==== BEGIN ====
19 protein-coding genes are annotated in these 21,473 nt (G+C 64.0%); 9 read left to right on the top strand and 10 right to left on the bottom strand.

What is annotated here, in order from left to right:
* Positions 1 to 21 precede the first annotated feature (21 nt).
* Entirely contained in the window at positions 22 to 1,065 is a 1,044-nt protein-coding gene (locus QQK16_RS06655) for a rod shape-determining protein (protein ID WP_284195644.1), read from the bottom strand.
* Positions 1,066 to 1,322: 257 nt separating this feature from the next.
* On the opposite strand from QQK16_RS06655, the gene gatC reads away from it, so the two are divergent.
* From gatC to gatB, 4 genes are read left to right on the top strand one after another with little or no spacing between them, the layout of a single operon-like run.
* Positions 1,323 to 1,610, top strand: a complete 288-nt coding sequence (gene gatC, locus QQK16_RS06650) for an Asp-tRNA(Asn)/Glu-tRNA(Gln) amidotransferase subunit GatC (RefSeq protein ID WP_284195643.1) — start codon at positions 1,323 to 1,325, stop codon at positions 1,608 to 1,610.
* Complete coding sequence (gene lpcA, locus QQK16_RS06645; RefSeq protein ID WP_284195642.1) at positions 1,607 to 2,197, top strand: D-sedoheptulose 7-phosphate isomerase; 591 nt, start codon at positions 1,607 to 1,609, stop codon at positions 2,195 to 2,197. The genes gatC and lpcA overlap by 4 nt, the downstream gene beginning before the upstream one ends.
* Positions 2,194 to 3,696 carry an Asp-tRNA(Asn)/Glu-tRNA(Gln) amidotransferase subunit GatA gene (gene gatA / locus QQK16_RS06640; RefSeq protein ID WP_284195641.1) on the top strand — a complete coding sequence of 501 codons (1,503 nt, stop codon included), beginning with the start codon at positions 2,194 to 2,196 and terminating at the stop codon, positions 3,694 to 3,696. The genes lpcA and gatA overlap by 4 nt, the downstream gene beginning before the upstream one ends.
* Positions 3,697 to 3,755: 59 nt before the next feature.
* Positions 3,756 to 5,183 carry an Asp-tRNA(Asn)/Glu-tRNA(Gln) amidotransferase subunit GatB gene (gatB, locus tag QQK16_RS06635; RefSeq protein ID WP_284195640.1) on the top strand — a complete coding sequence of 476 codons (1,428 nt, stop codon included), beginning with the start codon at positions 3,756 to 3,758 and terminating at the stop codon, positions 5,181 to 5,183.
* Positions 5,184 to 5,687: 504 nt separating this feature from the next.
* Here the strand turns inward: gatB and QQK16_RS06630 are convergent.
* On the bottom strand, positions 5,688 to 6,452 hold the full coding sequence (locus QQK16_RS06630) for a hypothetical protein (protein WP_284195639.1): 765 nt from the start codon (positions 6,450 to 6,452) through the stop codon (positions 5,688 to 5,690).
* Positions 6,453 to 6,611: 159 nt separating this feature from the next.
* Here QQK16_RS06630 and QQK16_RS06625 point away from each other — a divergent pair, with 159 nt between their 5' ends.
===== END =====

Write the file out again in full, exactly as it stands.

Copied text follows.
19 protein-coding genes are annotated in these 21,473 nt (G+C 64.0%); 9 read left to right on the top strand and 10 right to left on the bottom strand.

What is annotated here, in order from left to right:
* Positions 1 to 21 precede the first annotated feature (21 nt).
* Entirely contained in the window at positions 22 to 1,065 is a 1,044-nt protein-coding gene (locus QQK16_RS06655) for a rod shape-determining protein (protein ID WP_284195644.1), read from the bottom strand.
* Positions 1,066 to 1,322: 257 nt separating this feature from the next.
* On the opposite strand from QQK16_RS06655, the gene gatC reads away from it, so the two are divergent.
* From gatC to gatB, 4 genes are read left to right on the top strand one after another with little or no spacing between them, the layout of a single operon-like run.
* Positions 1,323 to 1,610, top strand: a complete 288-nt coding sequence (gene gatC, locus QQK16_RS06650) for an Asp-tRNA(Asn)/Glu-tRNA(Gln) amidotransferase subunit GatC (RefSeq protein ID WP_284195643.1) — start codon at positions 1,323 to 1,325, stop codon at positions 1,608 to 1,610.
* Complete coding sequence (gene lpcA, locus QQK16_RS06645; RefSeq protein ID WP_284195642.1) at positions 1,607 to 2,197, top strand: D-sedoheptulose 7-phosphate isomerase; 591 nt, start codon at positions 1,607 to 1,609, stop codon at positions 2,195 to 2,197. The genes gatC and lpcA overlap by 4 nt, the downstream gene beginning before the upstream one ends.
* Positions 2,194 to 3,696 carry an Asp-tRNA(Asn)/Glu-tRNA(Gln) amidotransferase subunit GatA gene (gene gatA / locus QQK16_RS06640; RefSeq protein ID WP_284195641.1) on the top strand — a complete coding sequence of 501 codons (1,503 nt, stop codon included), beginning with the start codon at positions 2,194 to 2,196 and terminating at the stop codon, positions 3,694 to 3,696. The genes lpcA and gatA overlap by 4 nt, the downstream gene beginning before the upstream one ends.
* Positions 3,697 to 3,755: 59 nt before the next feature.
* Positions 3,756 to 5,183 carry an Asp-tRNA(Asn)/Glu-tRNA(Gln) amidotransferase subunit GatB gene (gatB, locus tag QQK16_RS06635; RefSeq protein ID WP_284195640.1) on the top strand — a complete coding sequence of 476 codons (1,428 nt, stop codon included), beginning with the start codon at positions 3,756 to 3,758 and terminating at the stop codon, positions 5,181 to 5,183.
* Positions 5,184 to 5,687: 504 nt separating this feature from the next.
* Here the strand turns inward: gatB and QQK16_RS06630 are convergent.
* On the bottom strand, positions 5,688 to 6,452 hold the full coding sequence (locus QQK16_RS06630) for a hypothetical protein (protein WP_284195639.1): 765 nt from the start codon (positions 6,450 to 6,452) through the stop codon (positions 5,688 to 5,690).
* Positions 6,453 to 6,611: 159 nt separating this feature from the next.
* Here QQK16_RS06630 and QQK16_RS06625 point away from each other — a divergent pair, with 159 nt between their 5' ends.